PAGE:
Legacy is an incredibly diverse format, and you can see that when looking at the casting costs that get played. Today we are going to take a trip up the mana curve and talk about the best card in each spot. It will give you a sense of the best thing to be doing at each cost, all while being a fun ride. Let's get started!
More than any other land, Wasteland defines Legacy. The presence of Wasteland makes people play and fetch basic lands aggressively and enables aggressive decks to combat more powerful ones. Without Wasteland, decks like Delver or Eldrazi would be a lot worse against midrange and combo, which would surely be a loss to the format.
I'm choosing not to count free spells (like Daze or Force of Will) in the zero spot, which makes Lion's Eye Diamond the clear winner. Lotus Petal has some merit, but I'll take the pseudo-Black Lotus over the pseudo-Mox any day. This is what makes Storm decks of various flavors work, and the combination of Lion's Eye Diamond and Infernal Tutor really does let you build your own Demonic Tutor and Black Lotus, which are not shabby cards to have access to.
Much like Wasteland defines Legacy mana bases, Brainstorm defines Legacy as a format. If I had to pick one card to represent Legacy, it would be this—both for power level and for impact. Almost every blue deck plays four Brainstorms, and the reason many of those decks are great is because they have access to the card. The combination of Brainstorm plus a shuffle effect gives you a ton of card draw/filtering power for just one mana, and ensures that blue decks have consistent and powerful draws each game.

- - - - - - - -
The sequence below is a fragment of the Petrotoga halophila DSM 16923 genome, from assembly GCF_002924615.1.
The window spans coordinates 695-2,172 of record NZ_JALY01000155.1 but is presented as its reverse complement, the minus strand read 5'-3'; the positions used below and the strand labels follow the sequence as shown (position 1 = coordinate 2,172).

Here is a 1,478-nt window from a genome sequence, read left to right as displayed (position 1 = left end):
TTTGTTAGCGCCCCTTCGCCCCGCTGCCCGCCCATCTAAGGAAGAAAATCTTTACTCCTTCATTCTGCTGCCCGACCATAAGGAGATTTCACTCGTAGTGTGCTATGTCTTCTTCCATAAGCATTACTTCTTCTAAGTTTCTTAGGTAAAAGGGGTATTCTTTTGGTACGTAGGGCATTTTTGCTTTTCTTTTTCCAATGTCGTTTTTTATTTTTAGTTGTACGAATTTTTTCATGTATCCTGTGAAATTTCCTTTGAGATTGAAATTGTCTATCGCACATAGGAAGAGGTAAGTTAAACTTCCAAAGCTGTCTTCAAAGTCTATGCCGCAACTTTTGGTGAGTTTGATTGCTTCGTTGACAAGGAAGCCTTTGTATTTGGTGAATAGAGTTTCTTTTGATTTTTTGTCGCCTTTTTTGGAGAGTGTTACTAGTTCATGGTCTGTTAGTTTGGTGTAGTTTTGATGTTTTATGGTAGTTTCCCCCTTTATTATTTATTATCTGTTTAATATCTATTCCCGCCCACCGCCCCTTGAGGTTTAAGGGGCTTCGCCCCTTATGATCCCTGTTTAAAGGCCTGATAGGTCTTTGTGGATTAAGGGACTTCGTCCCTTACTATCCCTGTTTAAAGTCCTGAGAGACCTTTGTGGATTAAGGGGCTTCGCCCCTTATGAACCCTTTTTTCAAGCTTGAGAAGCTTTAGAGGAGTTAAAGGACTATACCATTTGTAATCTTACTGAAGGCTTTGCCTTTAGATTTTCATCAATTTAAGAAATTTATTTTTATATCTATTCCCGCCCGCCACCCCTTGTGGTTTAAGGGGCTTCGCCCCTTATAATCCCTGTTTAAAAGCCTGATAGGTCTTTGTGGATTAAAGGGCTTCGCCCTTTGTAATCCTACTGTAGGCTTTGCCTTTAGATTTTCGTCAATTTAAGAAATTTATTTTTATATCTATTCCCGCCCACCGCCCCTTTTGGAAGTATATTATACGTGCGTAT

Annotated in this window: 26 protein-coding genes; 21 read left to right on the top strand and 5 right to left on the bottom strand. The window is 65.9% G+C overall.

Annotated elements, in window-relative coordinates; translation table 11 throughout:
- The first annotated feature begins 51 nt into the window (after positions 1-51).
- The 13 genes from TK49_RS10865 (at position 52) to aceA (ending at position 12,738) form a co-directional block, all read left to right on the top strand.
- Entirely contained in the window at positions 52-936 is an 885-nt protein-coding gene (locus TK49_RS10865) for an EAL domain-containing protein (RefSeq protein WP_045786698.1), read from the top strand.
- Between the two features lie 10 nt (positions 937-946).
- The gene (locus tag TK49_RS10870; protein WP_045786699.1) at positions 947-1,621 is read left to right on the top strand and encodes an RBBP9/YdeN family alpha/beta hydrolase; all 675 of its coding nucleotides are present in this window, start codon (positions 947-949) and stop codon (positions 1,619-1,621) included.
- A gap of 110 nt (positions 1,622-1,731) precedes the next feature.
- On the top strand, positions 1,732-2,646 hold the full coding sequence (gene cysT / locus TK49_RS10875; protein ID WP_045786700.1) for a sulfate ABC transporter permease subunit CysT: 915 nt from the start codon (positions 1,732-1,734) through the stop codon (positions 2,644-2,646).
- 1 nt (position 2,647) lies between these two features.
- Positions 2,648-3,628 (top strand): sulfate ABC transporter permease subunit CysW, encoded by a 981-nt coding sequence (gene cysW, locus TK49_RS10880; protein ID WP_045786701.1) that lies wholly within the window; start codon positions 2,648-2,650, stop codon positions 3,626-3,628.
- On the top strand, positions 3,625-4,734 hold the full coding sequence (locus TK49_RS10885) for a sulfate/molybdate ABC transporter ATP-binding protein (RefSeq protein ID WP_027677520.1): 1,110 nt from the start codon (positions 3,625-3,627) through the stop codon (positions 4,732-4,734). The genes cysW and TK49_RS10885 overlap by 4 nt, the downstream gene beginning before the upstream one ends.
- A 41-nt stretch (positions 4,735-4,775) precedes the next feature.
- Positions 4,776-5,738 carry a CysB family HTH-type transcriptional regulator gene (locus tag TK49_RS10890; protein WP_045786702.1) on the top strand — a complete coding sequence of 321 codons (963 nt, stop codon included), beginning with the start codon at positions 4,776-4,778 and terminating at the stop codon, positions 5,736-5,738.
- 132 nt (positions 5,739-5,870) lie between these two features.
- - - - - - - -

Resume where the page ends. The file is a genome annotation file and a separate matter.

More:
Tarmogoyf is a ubiquitous inclusion in a world full of fetch lands, cheap spells, and mana bases impacted by Wasteland. Having your 5/6 threat only cost two mana is critical in a format as fast as Legacy, and Tarmogoyf gives a wide range of decks access to a win condition at a cost they can afford. The landscape of Legacy would surely be quite different without this bizarre monster.
Cheating in Griselbrand, Emrakul, the Aeons Torn, or Omniscience has been a tier 1 Legacy combo for years, and Show and Tell props up multiple combo decks as a result. It turns out that the entire cardset of Magic has some pretty good cards to put into play for three mana, even if the effect here is nominally "fair." Whatever the opponent puts into play pales in comparison, and Show and Tell is one of the cards that ends the game at a high rate whenever cast. That's a good deal for three mana.
Sneak Attack is a close second here, but Jace being the high end of a wide variety of decks prompts me to give him the nod. Miracles, Shardless Sultai, even Sneak Attack decks themselves—they all look at Jace to close out the late game. I say late game intentionally, as turn four-plus can be considered late in Legacy, making Jace the end of the curve more than the middle of it like he was in Standard. That also means our next bunch of cards may involve a lot of alternate casting costs and getting cheated into play.